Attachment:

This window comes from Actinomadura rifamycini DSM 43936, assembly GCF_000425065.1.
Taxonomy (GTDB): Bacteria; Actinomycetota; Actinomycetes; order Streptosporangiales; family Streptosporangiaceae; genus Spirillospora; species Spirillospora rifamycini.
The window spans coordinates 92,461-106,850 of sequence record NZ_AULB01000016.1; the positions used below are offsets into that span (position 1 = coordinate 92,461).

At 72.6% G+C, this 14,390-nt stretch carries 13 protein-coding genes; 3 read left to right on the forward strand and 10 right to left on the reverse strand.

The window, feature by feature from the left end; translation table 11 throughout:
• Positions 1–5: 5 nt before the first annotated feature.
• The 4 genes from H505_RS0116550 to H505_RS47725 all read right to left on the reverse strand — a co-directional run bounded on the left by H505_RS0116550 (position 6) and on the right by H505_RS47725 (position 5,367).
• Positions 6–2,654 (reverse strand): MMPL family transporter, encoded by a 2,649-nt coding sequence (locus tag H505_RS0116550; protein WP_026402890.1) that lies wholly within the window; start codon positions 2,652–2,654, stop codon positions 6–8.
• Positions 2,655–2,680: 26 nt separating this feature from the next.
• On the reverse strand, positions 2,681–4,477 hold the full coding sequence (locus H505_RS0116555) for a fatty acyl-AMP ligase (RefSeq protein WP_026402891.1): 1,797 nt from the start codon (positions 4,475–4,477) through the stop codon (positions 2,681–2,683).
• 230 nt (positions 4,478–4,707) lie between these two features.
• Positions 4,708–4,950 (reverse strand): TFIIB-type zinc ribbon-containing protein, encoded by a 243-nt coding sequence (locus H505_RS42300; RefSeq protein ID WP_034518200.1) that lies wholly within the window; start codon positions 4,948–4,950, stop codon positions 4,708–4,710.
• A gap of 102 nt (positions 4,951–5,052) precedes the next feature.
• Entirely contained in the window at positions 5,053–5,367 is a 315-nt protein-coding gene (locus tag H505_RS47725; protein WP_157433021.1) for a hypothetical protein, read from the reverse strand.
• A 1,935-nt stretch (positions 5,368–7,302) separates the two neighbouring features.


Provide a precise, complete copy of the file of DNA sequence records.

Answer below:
This window comes from Actinomadura rifamycini DSM 43936, assembly GCF_000425065.1.
Taxonomy (GTDB): Bacteria; Actinomycetota; Actinomycetes; order Streptosporangiales; family Streptosporangiaceae; genus Spirillospora; species Spirillospora rifamycini.
The window spans coordinates 92,461-106,850 of sequence record NZ_AULB01000016.1; the positions used below are offsets into that span (position 1 = coordinate 92,461).

At 72.6% G+C, this 14,390-nt stretch carries 13 protein-coding genes; 3 read left to right on the forward strand and 10 right to left on the reverse strand.

The window, feature by feature from the left end; translation table 11 throughout:
• Positions 1–5: 5 nt before the first annotated feature.
• The 4 genes from H505_RS0116550 to H505_RS47725 all read right to left on the reverse strand — a co-directional run bounded on the left by H505_RS0116550 (position 6) and on the right by H505_RS47725 (position 5,367).
• Positions 6–2,654 (reverse strand): MMPL family transporter, encoded by a 2,649-nt coding sequence (locus tag H505_RS0116550; protein WP_026402890.1) that lies wholly within the window; start codon positions 2,652–2,654, stop codon positions 6–8.
• Positions 2,655–2,680: 26 nt separating this feature from the next.
• On the reverse strand, positions 2,681–4,477 hold the full coding sequence (locus H505_RS0116555) for a fatty acyl-AMP ligase (RefSeq protein WP_026402891.1): 1,797 nt from the start codon (positions 4,475–4,477) through the stop codon (positions 2,681–2,683).
• 230 nt (positions 4,478–4,707) lie between these two features.
• Positions 4,708–4,950 (reverse strand): TFIIB-type zinc ribbon-containing protein, encoded by a 243-nt coding sequence (locus H505_RS42300; RefSeq protein ID WP_034518200.1) that lies wholly within the window; start codon positions 4,948–4,950, stop codon positions 4,708–4,710.
• A gap of 102 nt (positions 4,951–5,052) precedes the next feature.
• Entirely contained in the window at positions 5,053–5,367 is a 315-nt protein-coding gene (locus tag H505_RS47725; protein WP_157433021.1) for a hypothetical protein, read from the reverse strand.
• A 1,935-nt stretch (positions 5,368–7,302) separates the two neighbouring features.